Israel-Iran Conflict: Flight Route Cancellations Today, Growing Uncertainty Tomorrow

Escalating conflict between Israel and Iran is impacting many classes of business including Aviation

The escalating conflict between Israel and Iran looks set to have a major economic impact globally, affecting everything from flight route cancellations to shipping costs in the short term. Potential longer-term impact to global oil supply and inflation are also being priced in by analysts.   

Following Iran’s counter strike on Israel over the weekend, many airline passengers are facing cancellations or disruption to flights to Israel and surrounding countries. 

EasyJet has suspended flights to and from Tel Aviv. Wizz Air said it would resume journeys to Israel on Tuesday,16 April after stopping flights to Tel Aviv on Sunday and Monday, according to the BBC.  

Other airlines which have reportedly been affected are as follows: 

  • Lufthansa said that it had suspended flights to and from Tel Aviv, Erbil and Amman up to and including Monday.  

  • KLM cancelled all flights to and from Tel Aviv until Tuesday.   

  • Qantas said its planes were changing course to avoid Iran's airspace.   

  • Virgin Atlantic is not currently overflying Iraq, Iran, or Israel, but would continue to monitor the situation for any potential impact on our operations. 

  • British Airways said there would be a flight to Tel Aviv on Monday, but added it was keeping the situation under review.  

  • Iberia Express cancelled flights to Tel Aviv on Sunday and Monday.  

  • Finnair said that it had suspended operations over Iranian airspace until further notice.  

The European Union Aviation Safety Agency (EASA) reiterated its previous guidance to airlines to use caution in Israeli and Iranian airspace. "The European Commission and EASA will continue to closely monitor the situation to assess any potential safety risks for EU aircraft operators and be ready to act as appropriate," it said. 

Economic consequences and geopolitical backdrop  

The longer-term economic impacts of the conflict could result in increased shipping costs. From a geopolitical connected risk perspective, the conflict inflames risks across key sectors, driving up freight and insurance costs. Ships may be forced to take longer, alternative routes to avoid conflict zones, further increasing shipping expenses. 

Potential oil supply disruption is a longer-term problem that may affect the aviation sector, among others, driving up fuel costs. The Strait of Hormuz, a critical passage for about one-third (33%) of the world's oil production, could be blocked due to the conflict. There is also a risk of the Suez Canal being targeted, which would further impact global trade routes. This could trigger a rise in global inflation, just when many policymakers have brought inflation under control.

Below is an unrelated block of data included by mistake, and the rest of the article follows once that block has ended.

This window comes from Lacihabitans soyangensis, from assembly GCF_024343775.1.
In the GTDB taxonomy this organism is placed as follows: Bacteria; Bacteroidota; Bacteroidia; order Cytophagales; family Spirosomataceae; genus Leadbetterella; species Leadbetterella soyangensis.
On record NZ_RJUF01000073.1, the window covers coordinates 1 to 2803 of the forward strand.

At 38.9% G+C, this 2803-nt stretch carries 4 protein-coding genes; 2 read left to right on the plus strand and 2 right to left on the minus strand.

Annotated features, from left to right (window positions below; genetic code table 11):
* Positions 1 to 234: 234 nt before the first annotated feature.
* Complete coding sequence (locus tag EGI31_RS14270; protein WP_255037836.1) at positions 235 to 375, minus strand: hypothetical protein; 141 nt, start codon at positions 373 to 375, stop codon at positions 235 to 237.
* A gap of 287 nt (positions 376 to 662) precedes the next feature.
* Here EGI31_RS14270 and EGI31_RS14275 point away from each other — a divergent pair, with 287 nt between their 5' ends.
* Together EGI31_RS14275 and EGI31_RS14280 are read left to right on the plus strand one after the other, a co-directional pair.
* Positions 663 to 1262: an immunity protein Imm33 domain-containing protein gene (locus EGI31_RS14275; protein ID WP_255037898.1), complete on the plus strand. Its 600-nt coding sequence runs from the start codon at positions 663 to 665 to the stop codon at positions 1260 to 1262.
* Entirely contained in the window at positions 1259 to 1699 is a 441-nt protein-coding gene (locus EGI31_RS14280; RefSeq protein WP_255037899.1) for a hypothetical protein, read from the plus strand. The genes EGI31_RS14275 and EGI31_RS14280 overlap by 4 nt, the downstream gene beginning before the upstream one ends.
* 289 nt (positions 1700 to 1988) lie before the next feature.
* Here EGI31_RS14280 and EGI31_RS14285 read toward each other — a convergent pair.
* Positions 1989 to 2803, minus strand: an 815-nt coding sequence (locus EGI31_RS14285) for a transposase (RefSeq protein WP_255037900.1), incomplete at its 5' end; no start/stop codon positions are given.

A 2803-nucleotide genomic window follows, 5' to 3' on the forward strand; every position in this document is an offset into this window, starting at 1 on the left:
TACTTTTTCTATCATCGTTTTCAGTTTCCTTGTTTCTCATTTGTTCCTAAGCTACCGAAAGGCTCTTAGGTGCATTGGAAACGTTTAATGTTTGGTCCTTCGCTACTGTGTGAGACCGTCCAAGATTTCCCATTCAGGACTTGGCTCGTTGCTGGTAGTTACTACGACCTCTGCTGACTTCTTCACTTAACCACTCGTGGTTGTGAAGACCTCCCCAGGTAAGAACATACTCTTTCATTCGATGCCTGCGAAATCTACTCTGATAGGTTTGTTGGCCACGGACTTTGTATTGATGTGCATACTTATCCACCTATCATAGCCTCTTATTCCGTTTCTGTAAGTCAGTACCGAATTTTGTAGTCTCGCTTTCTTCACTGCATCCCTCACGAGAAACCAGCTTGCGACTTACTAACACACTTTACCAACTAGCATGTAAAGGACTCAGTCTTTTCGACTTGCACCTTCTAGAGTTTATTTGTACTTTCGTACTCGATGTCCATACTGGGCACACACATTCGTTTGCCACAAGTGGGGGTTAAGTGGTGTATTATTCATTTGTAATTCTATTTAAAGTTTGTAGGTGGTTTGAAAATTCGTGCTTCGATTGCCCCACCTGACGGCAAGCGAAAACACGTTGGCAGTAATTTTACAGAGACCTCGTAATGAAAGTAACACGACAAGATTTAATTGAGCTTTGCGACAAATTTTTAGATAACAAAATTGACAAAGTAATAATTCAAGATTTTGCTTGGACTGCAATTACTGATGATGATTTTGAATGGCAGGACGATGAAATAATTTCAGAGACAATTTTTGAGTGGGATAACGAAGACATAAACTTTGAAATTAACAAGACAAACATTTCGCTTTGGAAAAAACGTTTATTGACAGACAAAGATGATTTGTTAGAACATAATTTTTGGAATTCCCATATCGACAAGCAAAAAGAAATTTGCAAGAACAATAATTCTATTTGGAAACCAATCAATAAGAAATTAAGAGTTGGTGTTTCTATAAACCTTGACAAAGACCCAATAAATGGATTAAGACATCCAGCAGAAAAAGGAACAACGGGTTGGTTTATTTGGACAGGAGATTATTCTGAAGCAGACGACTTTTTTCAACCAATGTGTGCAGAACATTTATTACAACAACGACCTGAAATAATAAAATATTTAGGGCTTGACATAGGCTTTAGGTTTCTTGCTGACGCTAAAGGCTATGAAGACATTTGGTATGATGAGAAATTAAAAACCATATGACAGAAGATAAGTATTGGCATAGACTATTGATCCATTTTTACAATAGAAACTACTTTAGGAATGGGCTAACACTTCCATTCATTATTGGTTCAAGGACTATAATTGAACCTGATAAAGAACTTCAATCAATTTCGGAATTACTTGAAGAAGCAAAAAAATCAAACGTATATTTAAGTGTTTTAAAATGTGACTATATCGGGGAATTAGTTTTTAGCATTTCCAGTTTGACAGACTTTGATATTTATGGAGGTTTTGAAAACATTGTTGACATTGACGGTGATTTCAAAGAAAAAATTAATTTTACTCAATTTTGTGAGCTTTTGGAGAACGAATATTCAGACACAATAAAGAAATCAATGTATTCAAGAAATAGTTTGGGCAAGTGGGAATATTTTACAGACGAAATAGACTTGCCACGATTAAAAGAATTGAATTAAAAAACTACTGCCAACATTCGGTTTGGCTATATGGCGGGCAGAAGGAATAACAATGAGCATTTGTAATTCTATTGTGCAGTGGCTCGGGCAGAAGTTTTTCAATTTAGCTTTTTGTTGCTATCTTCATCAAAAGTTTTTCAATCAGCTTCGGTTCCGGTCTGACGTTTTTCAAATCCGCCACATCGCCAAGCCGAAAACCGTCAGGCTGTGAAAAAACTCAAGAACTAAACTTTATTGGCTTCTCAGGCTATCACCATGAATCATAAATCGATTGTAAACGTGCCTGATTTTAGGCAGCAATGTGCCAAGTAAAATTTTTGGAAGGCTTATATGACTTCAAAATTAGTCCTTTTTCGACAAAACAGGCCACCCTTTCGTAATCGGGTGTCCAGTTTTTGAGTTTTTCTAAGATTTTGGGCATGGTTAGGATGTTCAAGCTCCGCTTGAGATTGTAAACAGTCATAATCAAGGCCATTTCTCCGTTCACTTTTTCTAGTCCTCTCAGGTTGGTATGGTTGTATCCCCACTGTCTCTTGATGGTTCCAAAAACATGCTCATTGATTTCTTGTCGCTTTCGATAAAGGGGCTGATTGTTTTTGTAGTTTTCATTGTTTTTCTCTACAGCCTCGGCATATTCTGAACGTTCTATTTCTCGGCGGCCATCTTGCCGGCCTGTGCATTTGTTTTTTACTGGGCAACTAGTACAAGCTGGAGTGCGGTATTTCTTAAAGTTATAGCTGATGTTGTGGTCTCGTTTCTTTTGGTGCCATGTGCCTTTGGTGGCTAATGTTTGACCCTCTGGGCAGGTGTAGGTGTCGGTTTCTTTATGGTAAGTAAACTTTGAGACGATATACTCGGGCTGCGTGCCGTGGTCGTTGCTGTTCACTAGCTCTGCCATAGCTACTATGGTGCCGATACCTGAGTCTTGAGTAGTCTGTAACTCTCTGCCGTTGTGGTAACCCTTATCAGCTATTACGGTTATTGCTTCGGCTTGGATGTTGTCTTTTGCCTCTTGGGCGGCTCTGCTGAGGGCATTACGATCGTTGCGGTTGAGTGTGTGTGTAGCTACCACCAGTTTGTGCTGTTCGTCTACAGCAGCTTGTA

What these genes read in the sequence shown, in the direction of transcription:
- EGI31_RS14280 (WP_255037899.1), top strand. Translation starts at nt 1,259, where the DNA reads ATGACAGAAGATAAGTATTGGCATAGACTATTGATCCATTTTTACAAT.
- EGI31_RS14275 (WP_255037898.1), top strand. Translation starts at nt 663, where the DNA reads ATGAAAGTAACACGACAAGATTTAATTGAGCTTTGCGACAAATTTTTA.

The impact on Israeli exports could be severe. Israel has a strong electronics sector, which is important to global supply chains. If Israel experiences disruptions in production and logistics, it could lead to shortages in global markets. 

Recipe for Regional Escalation 

The scope of the conflict is currently unclear, but there is a risk it could involve other Middle-Eastern nations, including Lebanon, Iraq, Syria, Yemen, Jordan, Saudi Arabia, UAE, and Egypt. 

This conflict is an example of asymmetric warfare across different zones of influence, with the potential to ripple across continents and bring in major players such as the US, China, Russia and other key global actors. 

Iran supports various paramilitary groups across Yemen, Iraq, Lebanon, and Syria, such as the Houthis, Al Hashd al Shaab, Hezbollah, and the Syrian army. These groups form the so-called "axis of resistance," establishing a strategic corridor from Iran to Syria and Lebanon, pivotal for Iran’s strategic and economic goals. 

Israel, meanwhile, is supported by a coalition of allies led by the United States. The US has military bases in Iraq and Saudi Arabia. 

The complex and volatile nature of these dynamics underscores the significant risk of escalation across the Middle East. The economic and geopolitical ramifications of this conflict could reverberate globally, impacting international trade and economic stability in a perfect storm of connected risk. 


Post Date: 16/04/2024

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